Olin College's believes that no accepted student should be prevented from attending due to financial obstacles. As a result, in addition to the full-tuition scholarship, students determined to have additional financial need (beyond the scholarship and $2500 that the student can obtain through part-time and summer work) have the remaining need paid in the form of additional grants. Olin seeks to have all students graduate with no debt.
In addition, Olin admissions maintain a strong focus on all forms of diversity, attempting to accept students from a wide variety of geographical, social, and economic backgrounds. In addition, Olin tries to find students who have a wide variety of interests both related and unrelated to engineering.
"Olin's outstanding educational environment is a unique mix of exceptional students, faculty and facilities, combined with a pioneering approach to engineering education. Olin's faculty consists of nationally recognized scholars and researchers from top institutions with a deep commitment to undergraduate teaching. Our students are some of the most academically gifted and enterprising engineering candidates in the country. Our facilities are state-of-the-art, and built to stay that way. Finally, our curriculum represents the most advanced and innovative thinking about how to produce technological leaders who are both creative and entrepreneurial.
Academic partnerships with industry and Boston-area colleges enhance this learning environment. A strong collaborative relationship exists with nearby Babson College, ranked number one nationally in entrepreneurship, with Wellesley College and with other top-ranked educational institutions. We are also working with Boston's fabled high-tech industry to create additional opportunities for student development. Olin is an innovative, agile learning community that plans to be always on the cutting edge of engineering education." (Olin College webpage)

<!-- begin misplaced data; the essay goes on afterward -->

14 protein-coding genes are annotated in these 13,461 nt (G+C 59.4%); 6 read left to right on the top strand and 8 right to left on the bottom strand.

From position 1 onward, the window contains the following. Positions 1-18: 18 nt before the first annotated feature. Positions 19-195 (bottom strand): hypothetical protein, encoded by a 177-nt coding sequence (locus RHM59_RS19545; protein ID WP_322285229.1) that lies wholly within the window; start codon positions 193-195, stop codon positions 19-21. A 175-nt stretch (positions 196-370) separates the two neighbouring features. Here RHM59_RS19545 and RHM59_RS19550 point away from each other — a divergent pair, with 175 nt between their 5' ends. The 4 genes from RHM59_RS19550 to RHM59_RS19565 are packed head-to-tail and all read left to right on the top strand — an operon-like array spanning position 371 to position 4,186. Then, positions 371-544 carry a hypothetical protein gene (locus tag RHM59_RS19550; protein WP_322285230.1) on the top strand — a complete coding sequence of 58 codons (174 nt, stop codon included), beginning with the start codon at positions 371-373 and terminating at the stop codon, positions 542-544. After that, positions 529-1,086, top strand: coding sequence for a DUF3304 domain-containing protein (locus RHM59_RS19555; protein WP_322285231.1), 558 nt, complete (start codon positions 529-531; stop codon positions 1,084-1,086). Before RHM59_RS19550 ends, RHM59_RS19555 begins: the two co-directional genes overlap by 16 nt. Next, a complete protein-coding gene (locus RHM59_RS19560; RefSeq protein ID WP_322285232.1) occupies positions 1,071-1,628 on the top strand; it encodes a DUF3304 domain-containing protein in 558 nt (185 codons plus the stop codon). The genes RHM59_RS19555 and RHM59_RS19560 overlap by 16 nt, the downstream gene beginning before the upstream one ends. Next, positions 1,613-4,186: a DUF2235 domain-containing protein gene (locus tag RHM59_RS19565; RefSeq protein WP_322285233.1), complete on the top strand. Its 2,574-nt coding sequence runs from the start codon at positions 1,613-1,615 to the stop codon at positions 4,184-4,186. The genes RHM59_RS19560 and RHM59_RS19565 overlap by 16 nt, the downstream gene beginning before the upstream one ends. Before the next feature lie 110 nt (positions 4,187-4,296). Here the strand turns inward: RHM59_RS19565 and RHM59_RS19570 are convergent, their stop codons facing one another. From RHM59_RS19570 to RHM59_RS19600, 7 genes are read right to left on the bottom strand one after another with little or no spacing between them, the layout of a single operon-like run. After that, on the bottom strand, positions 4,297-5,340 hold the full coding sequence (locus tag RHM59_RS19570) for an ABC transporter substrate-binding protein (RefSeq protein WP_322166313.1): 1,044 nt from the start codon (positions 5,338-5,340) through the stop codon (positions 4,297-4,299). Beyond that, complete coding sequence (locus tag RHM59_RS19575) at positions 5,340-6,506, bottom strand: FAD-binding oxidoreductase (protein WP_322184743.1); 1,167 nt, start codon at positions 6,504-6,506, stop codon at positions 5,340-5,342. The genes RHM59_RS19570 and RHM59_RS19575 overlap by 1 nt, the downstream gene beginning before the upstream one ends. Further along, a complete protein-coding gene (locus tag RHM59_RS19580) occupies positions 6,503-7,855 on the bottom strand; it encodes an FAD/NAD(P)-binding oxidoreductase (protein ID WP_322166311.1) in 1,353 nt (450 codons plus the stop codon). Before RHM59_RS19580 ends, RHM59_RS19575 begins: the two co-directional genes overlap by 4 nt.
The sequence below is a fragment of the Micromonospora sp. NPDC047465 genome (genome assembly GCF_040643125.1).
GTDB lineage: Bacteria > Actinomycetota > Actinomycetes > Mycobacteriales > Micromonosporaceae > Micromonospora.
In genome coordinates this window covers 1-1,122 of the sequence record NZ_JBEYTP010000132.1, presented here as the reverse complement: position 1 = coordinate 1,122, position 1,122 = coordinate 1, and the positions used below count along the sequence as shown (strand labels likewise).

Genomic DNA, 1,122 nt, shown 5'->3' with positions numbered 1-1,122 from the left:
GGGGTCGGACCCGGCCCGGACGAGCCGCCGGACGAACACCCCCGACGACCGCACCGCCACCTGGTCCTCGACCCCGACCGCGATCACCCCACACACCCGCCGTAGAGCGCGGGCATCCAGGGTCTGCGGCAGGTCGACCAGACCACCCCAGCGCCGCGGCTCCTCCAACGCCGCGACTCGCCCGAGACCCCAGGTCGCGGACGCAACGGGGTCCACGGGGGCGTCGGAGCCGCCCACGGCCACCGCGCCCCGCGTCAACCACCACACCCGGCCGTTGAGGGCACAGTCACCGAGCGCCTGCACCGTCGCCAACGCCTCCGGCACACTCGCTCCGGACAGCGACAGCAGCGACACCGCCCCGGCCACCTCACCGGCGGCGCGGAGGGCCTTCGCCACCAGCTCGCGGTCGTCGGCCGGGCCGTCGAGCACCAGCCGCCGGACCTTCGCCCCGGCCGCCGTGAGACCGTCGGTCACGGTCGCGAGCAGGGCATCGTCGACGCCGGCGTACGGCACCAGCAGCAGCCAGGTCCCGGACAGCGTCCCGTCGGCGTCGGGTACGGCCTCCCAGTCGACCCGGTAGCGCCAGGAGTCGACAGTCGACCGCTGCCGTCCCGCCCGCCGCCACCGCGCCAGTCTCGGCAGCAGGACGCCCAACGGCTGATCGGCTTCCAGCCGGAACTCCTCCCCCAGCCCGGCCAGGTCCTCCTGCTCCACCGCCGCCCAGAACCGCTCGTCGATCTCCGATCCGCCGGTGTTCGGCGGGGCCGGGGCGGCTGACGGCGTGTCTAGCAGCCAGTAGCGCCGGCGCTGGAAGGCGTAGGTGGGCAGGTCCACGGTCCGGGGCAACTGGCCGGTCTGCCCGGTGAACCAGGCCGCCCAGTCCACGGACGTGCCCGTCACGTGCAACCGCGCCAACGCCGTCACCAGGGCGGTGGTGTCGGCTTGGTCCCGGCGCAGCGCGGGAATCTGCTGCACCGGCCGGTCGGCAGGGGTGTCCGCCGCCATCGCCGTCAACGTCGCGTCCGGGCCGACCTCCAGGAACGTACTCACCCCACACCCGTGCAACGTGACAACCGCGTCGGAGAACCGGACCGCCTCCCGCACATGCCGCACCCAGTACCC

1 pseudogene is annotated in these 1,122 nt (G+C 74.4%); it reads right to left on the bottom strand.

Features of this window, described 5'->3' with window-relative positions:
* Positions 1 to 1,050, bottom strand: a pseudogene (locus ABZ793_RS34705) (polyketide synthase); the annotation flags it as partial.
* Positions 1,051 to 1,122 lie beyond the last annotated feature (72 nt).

Olin's academic culture is heavily influenced by the school's honor code. Students often take exams on their own time, and are generally allowed to use outside resources on exams. Students are trusted to adhere to the rules and limits specified for each exam without the supervision of a proctor of any sort. Because of this, honor code violations in an academic context are treated far more seriously and formally than social violations.
In general, however, Olin's academic culture is highly informal, with students talking to professors, staff, and administration mostly on a first name basis. Even the upper administration is very in touch with the student body with several teaching classes. Teachers and administration at Olin are generally very receptive to student suggestions. This is viewed as especially important because Olin is a new school, and the community feels that students should play an active role in shaping the college for future generations.
The dorms at Olin have a strong sense of community. All Olin students are encouraged to live on campus, and the atmosphere in the dorms is open, with many activities taking place in the public lounges and a conscious effort by some students to keep room doors open as much as possible while working in their rooms.